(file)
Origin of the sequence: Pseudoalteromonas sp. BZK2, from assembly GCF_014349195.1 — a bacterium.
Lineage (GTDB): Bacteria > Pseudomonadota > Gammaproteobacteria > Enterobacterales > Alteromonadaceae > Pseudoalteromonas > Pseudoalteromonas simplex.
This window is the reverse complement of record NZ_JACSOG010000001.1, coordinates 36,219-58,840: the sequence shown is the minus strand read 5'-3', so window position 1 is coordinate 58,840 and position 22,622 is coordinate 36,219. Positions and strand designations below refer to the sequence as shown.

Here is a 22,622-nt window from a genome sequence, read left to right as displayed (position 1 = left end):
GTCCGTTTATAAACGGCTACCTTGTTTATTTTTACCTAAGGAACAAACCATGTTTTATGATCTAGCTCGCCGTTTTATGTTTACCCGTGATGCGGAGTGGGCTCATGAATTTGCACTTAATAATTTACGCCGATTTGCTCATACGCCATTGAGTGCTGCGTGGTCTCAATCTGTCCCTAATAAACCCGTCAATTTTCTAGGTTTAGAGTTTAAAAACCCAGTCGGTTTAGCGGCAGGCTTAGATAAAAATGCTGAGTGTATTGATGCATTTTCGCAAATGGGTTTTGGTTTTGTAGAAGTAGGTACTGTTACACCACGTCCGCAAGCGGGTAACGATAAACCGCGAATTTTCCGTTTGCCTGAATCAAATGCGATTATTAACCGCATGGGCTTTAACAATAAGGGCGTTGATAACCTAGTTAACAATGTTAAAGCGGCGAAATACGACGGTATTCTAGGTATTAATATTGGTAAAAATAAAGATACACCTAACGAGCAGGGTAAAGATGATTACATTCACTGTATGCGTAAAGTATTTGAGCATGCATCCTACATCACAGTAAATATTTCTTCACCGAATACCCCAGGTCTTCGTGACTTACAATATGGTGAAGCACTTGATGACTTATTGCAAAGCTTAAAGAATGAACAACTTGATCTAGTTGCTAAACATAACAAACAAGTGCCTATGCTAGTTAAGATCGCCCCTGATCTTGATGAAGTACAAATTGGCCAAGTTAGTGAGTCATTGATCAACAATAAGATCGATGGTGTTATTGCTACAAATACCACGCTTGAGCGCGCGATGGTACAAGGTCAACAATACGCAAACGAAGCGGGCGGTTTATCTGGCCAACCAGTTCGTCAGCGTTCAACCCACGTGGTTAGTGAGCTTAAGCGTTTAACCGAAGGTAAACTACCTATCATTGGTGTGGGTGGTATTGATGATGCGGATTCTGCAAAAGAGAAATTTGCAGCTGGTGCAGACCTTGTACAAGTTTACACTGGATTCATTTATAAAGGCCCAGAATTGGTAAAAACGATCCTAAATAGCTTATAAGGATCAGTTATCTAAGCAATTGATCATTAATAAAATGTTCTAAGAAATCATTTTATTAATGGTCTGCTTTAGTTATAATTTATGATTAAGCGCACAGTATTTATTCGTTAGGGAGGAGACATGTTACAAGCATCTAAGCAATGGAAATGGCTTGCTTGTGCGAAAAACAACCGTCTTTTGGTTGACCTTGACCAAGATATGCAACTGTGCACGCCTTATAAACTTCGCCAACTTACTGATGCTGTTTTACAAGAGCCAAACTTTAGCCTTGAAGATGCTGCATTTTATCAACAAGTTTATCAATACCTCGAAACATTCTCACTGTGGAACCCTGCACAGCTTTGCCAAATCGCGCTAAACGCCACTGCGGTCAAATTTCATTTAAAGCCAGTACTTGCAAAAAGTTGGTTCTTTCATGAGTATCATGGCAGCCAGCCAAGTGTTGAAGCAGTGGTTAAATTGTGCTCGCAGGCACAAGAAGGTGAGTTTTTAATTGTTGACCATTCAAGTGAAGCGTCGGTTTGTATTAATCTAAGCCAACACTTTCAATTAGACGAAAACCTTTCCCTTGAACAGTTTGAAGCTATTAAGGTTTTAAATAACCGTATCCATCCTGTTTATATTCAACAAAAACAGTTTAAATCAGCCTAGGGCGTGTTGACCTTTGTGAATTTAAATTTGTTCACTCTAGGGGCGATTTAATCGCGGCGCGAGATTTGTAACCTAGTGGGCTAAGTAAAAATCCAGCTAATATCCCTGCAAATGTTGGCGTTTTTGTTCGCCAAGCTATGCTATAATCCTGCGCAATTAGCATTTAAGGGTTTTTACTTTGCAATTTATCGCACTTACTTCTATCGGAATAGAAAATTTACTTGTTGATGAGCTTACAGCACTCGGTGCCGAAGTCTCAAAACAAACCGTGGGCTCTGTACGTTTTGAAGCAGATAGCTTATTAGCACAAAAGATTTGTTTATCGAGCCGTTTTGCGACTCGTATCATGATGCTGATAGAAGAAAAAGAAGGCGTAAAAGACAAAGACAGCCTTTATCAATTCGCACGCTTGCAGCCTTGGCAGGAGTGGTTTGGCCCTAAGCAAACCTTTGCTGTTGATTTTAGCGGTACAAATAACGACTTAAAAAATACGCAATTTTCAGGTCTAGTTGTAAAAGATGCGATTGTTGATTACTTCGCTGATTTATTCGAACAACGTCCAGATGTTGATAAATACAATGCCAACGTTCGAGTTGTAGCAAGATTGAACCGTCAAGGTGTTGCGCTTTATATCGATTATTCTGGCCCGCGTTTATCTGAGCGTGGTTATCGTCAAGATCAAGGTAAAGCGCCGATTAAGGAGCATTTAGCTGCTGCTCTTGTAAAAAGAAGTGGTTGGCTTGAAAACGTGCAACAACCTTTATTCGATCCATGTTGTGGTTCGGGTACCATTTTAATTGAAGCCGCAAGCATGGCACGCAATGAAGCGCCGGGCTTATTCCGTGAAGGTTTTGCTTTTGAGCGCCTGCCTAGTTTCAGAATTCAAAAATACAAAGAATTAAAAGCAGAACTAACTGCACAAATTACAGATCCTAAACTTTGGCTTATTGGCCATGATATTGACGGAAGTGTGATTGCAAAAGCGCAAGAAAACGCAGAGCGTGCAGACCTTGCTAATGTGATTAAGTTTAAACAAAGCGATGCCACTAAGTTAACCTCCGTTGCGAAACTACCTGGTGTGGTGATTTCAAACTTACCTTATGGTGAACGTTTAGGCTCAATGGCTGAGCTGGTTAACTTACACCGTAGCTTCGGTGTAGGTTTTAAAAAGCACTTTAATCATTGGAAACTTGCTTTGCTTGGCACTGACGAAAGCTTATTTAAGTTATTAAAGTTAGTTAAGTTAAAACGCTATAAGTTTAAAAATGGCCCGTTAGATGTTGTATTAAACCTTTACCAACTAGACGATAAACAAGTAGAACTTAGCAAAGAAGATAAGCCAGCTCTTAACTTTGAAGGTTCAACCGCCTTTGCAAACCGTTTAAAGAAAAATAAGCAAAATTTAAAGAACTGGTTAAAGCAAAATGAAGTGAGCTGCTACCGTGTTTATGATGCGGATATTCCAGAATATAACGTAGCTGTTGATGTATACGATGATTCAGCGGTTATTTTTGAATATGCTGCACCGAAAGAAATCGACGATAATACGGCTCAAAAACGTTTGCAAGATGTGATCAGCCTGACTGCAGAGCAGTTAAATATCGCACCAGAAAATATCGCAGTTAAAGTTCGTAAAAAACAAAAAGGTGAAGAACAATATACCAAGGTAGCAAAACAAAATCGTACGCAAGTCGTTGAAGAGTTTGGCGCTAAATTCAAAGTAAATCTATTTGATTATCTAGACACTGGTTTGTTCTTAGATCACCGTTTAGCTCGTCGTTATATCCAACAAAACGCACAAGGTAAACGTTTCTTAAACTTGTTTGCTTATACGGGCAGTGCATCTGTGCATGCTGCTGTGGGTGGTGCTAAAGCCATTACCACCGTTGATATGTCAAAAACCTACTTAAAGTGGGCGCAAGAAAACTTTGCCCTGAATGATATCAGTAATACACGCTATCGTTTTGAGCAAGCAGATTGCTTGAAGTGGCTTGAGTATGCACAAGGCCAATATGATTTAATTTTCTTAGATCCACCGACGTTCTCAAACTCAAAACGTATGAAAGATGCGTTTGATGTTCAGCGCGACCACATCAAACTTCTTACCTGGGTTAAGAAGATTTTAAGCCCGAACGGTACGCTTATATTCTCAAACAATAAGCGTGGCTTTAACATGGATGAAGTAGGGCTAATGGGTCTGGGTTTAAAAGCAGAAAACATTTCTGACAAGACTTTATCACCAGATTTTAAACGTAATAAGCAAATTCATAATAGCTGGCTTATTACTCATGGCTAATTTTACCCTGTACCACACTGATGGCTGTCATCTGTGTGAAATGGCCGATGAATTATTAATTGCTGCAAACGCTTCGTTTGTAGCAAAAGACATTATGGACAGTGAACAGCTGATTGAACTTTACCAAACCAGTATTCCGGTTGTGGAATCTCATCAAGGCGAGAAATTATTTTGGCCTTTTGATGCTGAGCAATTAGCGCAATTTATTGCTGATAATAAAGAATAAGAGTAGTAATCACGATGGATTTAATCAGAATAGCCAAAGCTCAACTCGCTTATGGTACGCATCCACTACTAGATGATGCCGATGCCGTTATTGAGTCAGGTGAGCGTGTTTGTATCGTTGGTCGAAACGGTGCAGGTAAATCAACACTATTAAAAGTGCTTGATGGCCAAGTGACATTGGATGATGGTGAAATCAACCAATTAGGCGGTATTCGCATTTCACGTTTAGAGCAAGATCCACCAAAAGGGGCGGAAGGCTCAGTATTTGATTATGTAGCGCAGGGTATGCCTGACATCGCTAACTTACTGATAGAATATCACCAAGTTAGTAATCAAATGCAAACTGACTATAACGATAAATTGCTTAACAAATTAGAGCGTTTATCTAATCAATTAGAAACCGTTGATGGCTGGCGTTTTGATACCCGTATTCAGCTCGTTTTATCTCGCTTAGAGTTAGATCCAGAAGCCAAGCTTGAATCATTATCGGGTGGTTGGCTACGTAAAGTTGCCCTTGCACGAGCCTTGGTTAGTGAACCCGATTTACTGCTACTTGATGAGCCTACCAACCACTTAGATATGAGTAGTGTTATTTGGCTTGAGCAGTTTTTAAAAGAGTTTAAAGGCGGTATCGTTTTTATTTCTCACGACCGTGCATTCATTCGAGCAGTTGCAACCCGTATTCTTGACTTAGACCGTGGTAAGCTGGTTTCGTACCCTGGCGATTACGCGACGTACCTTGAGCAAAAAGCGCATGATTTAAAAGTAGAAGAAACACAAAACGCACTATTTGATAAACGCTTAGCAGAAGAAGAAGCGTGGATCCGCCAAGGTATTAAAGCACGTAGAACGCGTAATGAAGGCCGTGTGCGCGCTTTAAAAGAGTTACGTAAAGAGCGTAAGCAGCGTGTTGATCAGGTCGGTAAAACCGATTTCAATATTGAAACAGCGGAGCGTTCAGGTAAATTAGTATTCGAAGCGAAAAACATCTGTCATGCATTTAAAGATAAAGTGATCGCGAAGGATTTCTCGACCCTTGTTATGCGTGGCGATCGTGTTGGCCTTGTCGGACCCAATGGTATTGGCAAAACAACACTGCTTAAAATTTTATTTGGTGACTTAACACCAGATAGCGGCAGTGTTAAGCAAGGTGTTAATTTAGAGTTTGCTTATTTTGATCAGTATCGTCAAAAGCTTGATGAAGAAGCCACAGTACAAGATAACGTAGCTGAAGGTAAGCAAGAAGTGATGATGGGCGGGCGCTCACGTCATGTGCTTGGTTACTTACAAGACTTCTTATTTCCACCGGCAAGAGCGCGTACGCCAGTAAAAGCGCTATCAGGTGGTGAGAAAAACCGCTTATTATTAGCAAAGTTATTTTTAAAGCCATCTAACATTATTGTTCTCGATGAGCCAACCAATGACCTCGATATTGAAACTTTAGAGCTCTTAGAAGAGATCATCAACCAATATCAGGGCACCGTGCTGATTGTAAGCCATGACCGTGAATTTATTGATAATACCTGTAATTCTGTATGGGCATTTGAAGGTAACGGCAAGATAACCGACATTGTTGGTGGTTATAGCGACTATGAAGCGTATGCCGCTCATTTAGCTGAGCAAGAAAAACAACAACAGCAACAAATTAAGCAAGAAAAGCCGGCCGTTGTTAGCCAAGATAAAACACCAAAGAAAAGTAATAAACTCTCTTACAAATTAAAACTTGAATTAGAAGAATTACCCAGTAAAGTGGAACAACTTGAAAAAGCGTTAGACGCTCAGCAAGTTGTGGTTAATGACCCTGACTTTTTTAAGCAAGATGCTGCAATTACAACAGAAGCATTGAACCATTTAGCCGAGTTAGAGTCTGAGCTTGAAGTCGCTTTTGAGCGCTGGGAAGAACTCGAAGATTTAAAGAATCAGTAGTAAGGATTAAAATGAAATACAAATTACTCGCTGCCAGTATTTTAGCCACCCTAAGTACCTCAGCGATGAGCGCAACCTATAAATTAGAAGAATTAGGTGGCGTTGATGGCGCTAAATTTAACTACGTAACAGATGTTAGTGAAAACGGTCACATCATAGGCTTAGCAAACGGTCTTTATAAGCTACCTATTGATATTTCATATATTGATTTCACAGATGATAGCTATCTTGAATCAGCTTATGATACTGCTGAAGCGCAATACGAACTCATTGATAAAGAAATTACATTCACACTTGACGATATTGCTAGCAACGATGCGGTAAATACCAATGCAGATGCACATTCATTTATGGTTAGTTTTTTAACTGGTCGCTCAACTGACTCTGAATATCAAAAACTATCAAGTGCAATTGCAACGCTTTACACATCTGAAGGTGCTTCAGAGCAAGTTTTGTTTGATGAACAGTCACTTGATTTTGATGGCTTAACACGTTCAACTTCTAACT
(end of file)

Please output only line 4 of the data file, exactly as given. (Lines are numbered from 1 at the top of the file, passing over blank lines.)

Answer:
Here is a 22,622-nt window from a genome sequence, read left to right as displayed (position 1 = left end):